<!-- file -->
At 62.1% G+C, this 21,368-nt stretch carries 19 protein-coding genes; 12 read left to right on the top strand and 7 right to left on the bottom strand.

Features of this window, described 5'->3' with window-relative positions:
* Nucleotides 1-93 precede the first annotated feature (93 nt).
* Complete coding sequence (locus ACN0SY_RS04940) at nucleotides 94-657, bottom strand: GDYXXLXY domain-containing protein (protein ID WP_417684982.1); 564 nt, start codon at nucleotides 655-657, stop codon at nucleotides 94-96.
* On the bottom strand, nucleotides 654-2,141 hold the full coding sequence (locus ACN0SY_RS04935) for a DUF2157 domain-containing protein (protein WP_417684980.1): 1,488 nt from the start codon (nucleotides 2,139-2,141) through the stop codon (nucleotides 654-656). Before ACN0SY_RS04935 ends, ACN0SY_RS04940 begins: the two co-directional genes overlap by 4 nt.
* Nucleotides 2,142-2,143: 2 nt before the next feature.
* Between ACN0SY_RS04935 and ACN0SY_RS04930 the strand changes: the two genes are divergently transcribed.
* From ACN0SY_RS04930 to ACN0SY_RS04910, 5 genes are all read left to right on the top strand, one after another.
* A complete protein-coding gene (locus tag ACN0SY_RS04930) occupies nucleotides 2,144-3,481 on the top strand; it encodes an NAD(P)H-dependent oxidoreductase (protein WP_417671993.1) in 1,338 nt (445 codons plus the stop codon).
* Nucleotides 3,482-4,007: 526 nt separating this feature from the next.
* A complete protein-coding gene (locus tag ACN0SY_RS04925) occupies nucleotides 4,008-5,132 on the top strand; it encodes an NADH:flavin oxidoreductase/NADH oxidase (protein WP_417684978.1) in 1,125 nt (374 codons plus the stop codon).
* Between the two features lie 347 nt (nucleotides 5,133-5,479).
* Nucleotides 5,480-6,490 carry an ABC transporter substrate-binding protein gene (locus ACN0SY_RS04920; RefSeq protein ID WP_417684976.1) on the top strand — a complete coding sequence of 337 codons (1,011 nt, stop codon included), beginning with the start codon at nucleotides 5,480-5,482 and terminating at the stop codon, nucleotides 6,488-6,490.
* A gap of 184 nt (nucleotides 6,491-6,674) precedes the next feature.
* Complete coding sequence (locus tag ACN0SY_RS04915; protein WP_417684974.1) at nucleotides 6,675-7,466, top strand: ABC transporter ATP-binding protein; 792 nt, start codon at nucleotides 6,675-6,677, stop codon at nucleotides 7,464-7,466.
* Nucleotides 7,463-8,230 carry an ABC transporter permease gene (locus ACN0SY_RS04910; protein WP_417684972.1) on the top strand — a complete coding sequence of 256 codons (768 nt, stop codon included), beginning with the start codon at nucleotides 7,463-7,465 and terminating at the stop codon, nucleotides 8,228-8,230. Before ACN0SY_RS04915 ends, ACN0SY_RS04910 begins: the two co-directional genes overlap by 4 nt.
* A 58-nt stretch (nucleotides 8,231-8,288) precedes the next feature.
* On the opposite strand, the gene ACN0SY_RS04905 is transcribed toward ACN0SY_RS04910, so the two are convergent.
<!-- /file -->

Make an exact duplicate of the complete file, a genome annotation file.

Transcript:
At 62.1% G+C, this 21,368-nt stretch carries 19 protein-coding genes; 12 read left to right on the top strand and 7 right to left on the bottom strand.

Features of this window, described 5'->3' with window-relative positions:
* Nucleotides 1-93 precede the first annotated feature (93 nt).
* Complete coding sequence (locus ACN0SY_RS04940) at nucleotides 94-657, bottom strand: GDYXXLXY domain-containing protein (protein ID WP_417684982.1); 564 nt, start codon at nucleotides 655-657, stop codon at nucleotides 94-96.
* On the bottom strand, nucleotides 654-2,141 hold the full coding sequence (locus ACN0SY_RS04935) for a DUF2157 domain-containing protein (protein WP_417684980.1): 1,488 nt from the start codon (nucleotides 2,139-2,141) through the stop codon (nucleotides 654-656). Before ACN0SY_RS04935 ends, ACN0SY_RS04940 begins: the two co-directional genes overlap by 4 nt.
* Nucleotides 2,142-2,143: 2 nt before the next feature.
* Between ACN0SY_RS04935 and ACN0SY_RS04930 the strand changes: the two genes are divergently transcribed.
* From ACN0SY_RS04930 to ACN0SY_RS04910, 5 genes are all read left to right on the top strand, one after another.
* A complete protein-coding gene (locus tag ACN0SY_RS04930) occupies nucleotides 2,144-3,481 on the top strand; it encodes an NAD(P)H-dependent oxidoreductase (protein WP_417671993.1) in 1,338 nt (445 codons plus the stop codon).
* Nucleotides 3,482-4,007: 526 nt separating this feature from the next.
* A complete protein-coding gene (locus tag ACN0SY_RS04925) occupies nucleotides 4,008-5,132 on the top strand; it encodes an NADH:flavin oxidoreductase/NADH oxidase (protein WP_417684978.1) in 1,125 nt (374 codons plus the stop codon).
* Between the two features lie 347 nt (nucleotides 5,133-5,479).
* Nucleotides 5,480-6,490 carry an ABC transporter substrate-binding protein gene (locus ACN0SY_RS04920; RefSeq protein ID WP_417684976.1) on the top strand — a complete coding sequence of 337 codons (1,011 nt, stop codon included), beginning with the start codon at nucleotides 5,480-5,482 and terminating at the stop codon, nucleotides 6,488-6,490.
* A gap of 184 nt (nucleotides 6,491-6,674) precedes the next feature.
* Complete coding sequence (locus tag ACN0SY_RS04915; protein WP_417684974.1) at nucleotides 6,675-7,466, top strand: ABC transporter ATP-binding protein; 792 nt, start codon at nucleotides 6,675-6,677, stop codon at nucleotides 7,464-7,466.
* Nucleotides 7,463-8,230 carry an ABC transporter permease gene (locus ACN0SY_RS04910; protein WP_417684972.1) on the top strand — a complete coding sequence of 256 codons (768 nt, stop codon included), beginning with the start codon at nucleotides 7,463-7,465 and terminating at the stop codon, nucleotides 8,228-8,230. Before ACN0SY_RS04915 ends, ACN0SY_RS04910 begins: the two co-directional genes overlap by 4 nt.
* A 58-nt stretch (nucleotides 8,231-8,288) precedes the next feature.
* On the opposite strand, the gene ACN0SY_RS04905 is transcribed toward ACN0SY_RS04910, so the two are convergent.